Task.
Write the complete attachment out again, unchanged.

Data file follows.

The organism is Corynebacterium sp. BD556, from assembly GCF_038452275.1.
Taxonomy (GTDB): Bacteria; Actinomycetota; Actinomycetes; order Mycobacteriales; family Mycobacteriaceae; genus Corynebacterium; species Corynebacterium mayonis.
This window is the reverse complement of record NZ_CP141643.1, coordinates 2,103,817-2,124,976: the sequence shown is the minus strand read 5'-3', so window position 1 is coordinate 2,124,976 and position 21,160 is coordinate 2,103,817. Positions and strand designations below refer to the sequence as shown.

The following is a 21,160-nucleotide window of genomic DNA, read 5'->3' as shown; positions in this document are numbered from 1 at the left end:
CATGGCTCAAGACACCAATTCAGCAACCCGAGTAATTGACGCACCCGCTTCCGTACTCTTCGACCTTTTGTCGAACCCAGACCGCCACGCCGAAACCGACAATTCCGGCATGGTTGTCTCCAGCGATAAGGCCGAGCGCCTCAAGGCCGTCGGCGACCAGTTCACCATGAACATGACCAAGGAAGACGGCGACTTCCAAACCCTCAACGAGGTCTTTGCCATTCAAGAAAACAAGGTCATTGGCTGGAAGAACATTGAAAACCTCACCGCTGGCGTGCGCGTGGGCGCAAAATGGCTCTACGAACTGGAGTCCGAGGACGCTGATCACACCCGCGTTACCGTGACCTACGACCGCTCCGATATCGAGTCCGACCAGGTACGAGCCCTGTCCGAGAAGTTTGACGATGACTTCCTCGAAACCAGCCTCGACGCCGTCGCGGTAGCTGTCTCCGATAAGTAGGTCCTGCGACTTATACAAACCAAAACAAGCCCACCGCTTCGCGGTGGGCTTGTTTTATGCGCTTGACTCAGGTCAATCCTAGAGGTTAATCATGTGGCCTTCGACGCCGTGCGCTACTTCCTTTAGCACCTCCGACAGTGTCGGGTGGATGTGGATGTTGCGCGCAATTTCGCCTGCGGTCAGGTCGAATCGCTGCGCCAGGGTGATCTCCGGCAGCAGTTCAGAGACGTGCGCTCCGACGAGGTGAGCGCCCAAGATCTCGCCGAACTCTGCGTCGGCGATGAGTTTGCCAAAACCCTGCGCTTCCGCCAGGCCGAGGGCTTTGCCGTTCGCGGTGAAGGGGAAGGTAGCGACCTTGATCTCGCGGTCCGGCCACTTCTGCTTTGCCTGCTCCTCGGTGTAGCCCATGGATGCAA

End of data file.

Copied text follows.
The organism is Corynebacterium sp. BD556, from assembly GCF_038452275.1.
Taxonomy (GTDB): Bacteria; Actinomycetota; Actinomycetes; order Mycobacteriales; family Mycobacteriaceae; genus Corynebacterium; species Corynebacterium mayonis.
This window is the reverse complement of record NZ_CP141643.1, coordinates 2,103,817-2,124,976: the sequence shown is the minus strand read 5'-3', so window position 1 is coordinate 2,124,976 and position 21,160 is coordinate 2,103,817. Positions and strand designations below refer to the sequence as shown.

The following is a 21,160-nucleotide window of genomic DNA, read 5'->3' as shown; positions in this document are numbered from 1 at the left end:
CATGGCTCAAGACACCAATTCAGCAACCCGAGTAATTGACGCACCCGCTTCCGTACTCTTCGACCTTTTGTCGAACCCAGACCGCCACGCCGAAACCGACAATTCCGGCATGGTTGTCTCCAGCGATAAGGCCGAGCGCCTCAAGGCCGTCGGCGACCAGTTCACCATGAACATGACCAAGGAAGACGGCGACTTCCAAACCCTCAACGAGGTCTTTGCCATTCAAGAAAACAAGGTCATTGGCTGGAAGAACATTGAAAACCTCACCGCTGGCGTGCGCGTGGGCGCAAAATGGCTCTACGAACTGGAGTCCGAGGACGCTGATCACACCCGCGTTACCGTGACCTACGACCGCTCCGATATCGAGTCCGACCAGGTACGAGCCCTGTCCGAGAAGTTTGACGATGACTTCCTCGAAACCAGCCTCGACGCCGTCGCGGTAGCTGTCTCCGATAAGTAGGTCCTGCGACTTATACAAACCAAAACAAGCCCACCGCTTCGCGGTGGGCTTGTTTTATGCGCTTGACTCAGGTCAATCCTAGAGGTTAATCATGTGGCCTTCGACGCCGTGCGCTACTTCCTTTAGCACCTCCGACAGTGTCGGGTGGATGTGGATGTTGCGCGCAATTTCGCCTGCGGTCAGGTCGAATCGCTGCGCCAGGGTGATCTCCGGCAGCAGTTCAGAGACGTGCGCTCCGACGAGGTGAGCGCCCAAGATCTCGCCGAACTCTGCGTCGGCGATGAGTTTGCCAAAACCCTGCGCTTCCGCCAGGCCGAGGGCTTTGCCGTTCGCGGTGAAGGGGAAGGTAGCGACCTTGATCTCGCGGTCCGGCCACTTCTGCTTTGCCTGCTCCTCGGTGTAGCCCATGGATGCAA